3. Dreaming is Like Defragmenting your Brain's Hard Drive
Francis Crick (who co-discovered the structure of DNA) and Graeme Mitchison put forth a famously controversial theory about dreams in 1983 when they wrote that 'we dream in order to forget'. This means that the brain is like a machine which connects its data in certain ways (obsessing, defending or retaining), and that those thinking pathways might not be the most beneficial for us. When we sleep, the brain fires much more randomly and this random scouring for new connections allows us to loosen certain pathways and create new, more advantageous ones. Dreaming is a shuffling of old connections that allows us to keep the important connections and erase the inefficient links - analogous to the defragmentation of a computer's hard drive. Dreams are a reordering of connections to streamline the system.

4. Dreams are a Form of Psychotherapy
For many theorists (including Freud) dream are principally a means by which to confront difficult and surprising emotions and deal with those emotions in a new way. Ernest Hartmann, a doctor at Tufts, focuses on the emotional learning which happens in dreams, developing the theory that dreaming puts our difficult emotions into a visual language. In dreams, we deal with emotional content in a safe place, making connections that we would not make if left to our more critical or defensive waking brains. In this sense, dreaming is like a form of psychotherapy - we think through emotional stuff in a less rational and defensive frame of mind and are able to come up with solutions which may not be available to the conscious mind. Through that process, we also come to accept truths we might otherwise repress. 

5. The Absence of Theory
Others - such as Hobson, above - argue that dreams have no meaning at all - they are merely the random firings of an unconscious brain. The mind is still 'functioning' insofar as it's producing images, but there's no conscious sense behind the narrative. Perhaps it's only consciousness itself that wants to see some deep meaning in our brains at all times and therefore our waking brain projects meaning onto the meaningless dream content in order to explain our experience of dreaming.

Normal Non-Lucid Dreams v Lucid Dreams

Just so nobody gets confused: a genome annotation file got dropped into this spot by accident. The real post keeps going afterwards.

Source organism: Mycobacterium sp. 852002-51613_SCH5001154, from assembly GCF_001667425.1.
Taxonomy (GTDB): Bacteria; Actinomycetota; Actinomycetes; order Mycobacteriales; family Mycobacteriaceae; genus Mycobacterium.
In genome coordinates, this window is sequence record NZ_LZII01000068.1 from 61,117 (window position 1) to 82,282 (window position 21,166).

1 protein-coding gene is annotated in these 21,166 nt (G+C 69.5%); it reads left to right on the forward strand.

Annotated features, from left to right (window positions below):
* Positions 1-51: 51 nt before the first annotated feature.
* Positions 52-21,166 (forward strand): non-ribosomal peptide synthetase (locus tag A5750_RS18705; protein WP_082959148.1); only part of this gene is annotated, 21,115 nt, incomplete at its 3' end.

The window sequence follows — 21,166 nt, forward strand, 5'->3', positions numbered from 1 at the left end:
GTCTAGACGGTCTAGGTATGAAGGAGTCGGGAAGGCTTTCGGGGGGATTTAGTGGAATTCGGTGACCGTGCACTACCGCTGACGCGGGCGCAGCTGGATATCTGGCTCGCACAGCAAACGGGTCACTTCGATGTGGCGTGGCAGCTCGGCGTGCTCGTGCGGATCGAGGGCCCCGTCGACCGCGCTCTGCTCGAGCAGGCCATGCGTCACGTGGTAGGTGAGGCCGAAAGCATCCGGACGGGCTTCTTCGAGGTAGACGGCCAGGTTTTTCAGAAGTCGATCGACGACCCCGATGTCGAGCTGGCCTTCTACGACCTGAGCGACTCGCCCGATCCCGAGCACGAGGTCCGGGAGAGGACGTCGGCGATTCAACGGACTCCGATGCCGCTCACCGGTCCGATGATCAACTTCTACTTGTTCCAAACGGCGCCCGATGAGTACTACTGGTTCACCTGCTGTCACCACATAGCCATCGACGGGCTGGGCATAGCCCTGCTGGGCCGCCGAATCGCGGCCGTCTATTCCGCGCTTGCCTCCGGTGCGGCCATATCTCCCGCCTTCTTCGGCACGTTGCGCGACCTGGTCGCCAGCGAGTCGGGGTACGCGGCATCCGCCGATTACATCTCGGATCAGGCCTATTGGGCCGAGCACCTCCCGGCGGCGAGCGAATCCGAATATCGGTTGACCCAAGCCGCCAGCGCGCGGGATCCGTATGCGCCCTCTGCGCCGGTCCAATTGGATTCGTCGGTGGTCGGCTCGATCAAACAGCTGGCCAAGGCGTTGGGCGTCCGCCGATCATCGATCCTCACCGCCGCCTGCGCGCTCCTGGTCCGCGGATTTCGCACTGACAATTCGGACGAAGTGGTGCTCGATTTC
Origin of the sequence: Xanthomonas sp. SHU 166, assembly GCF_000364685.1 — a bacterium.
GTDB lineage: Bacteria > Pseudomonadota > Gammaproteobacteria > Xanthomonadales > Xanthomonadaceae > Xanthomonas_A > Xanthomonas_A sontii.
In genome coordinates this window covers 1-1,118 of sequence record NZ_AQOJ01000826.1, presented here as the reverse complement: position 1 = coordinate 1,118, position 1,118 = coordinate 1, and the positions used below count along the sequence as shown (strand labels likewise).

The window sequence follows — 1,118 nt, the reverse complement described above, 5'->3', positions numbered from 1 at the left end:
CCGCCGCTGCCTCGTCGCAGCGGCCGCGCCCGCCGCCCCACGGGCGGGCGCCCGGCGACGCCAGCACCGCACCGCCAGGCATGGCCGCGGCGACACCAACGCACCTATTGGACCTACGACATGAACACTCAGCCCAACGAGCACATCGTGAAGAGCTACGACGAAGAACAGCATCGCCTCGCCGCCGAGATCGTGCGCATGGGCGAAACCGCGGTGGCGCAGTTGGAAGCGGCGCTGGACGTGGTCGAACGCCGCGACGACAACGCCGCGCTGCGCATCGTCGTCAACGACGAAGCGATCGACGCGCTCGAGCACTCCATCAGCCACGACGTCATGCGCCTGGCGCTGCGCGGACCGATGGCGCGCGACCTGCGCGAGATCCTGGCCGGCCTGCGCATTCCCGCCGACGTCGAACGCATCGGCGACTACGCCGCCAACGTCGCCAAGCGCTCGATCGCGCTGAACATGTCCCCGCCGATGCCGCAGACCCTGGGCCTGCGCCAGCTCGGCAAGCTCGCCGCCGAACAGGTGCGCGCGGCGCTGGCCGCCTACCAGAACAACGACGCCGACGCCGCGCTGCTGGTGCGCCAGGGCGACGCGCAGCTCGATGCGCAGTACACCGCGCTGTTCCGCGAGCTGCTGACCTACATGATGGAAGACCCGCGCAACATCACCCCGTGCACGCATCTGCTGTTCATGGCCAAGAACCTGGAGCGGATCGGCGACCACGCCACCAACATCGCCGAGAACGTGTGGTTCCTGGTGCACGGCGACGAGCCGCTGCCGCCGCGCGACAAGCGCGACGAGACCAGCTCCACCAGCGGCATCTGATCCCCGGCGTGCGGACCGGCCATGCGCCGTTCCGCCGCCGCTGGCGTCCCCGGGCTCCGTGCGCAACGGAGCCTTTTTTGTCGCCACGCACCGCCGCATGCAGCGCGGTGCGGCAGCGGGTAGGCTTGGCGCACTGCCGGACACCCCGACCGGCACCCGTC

- A Neuroscientific Comparison

In order to understand the difference between normal dreams and lucid dreams, we can identify neurological differences between these distinct brain states. This sheds some light on why we might accept normal, non-lucid dreams as reality and do not question events in the same way we would if awake or in a lucid dream. A very interesting journal article tackled this precise theme - see Dresler et al, 'Neural Correlates of Dream Lucidity Obtained from Contrasting Lucid versus Non-Lucid REM Sleep: A Combined EEG/fMRI Case Study' (2012) Sleep 35(7), 1017 - 1020. I have summarised the findings of the study, below for the purposes of discussion:

In REM sleep we experience the most vivid and intense forms of dreaming - however, these dreams (when non-lucid) are deficient in reflective thought and metacognition. Instead the internally generated perceptions and emotions experienced during dreaming typically show many cognitive peculiarities, with a bizarre dream narrative full of gaps, delusional thought, and a complete lack of insight into the fact that we are dreaming. These cognitive constraints (i.e. lack of awareness or rationality) are thought to be related to the neural activation patterns associated with REM sleep, particularly deactivation of the dorsolateral prefrontal cortex.

In contrast to normal dreaming, lucid dreaming denotes a rare state of sleep comprising cognitive features of both waking and dreaming. During lucid dreams, subjects become aware of their dreaming state, have full access to memory, and are sometimes able to volitionally control dreamed actions. Although standard polysomnographic criteria of REM sleep are maintained (and REM sleep muscle atonia - commonly referred to as sleep paralysis - prevents overt motor behaviour), lucid dreamers are able to communicate their state by predefined volitional eye movements, clearly discernable in the electrooculogram. 

Lucid dreaming can be trained and has been successfully utilized for the treatment of nightmares or post-traumatic stress disorder (PTSD). However, neural changes which accompany dream lucidity, and their role in the amelioration of dream disorders, are not yet well understood. When compared to non-lucid REM sleep, lucid dreaming is associated with increased 40-Hz activity (known as 'gamma brainwaves'), and increased coherence in frontal regions, as has recently been shown by quantitative EEG. Neuroimaging data, delineating the neural correlates of lucid dreaming, have not yet been obtained and analysed. While in a later study Dresler and his colleagues analysed how the skill of lucid dreaming served as a tool for tracing specific motor activity in dreams, the current study aimed to reveal the neural correlates of lucidity per se by contrasting lucid vs non-lucid REM sleep using a combined EEG/fMRI approach.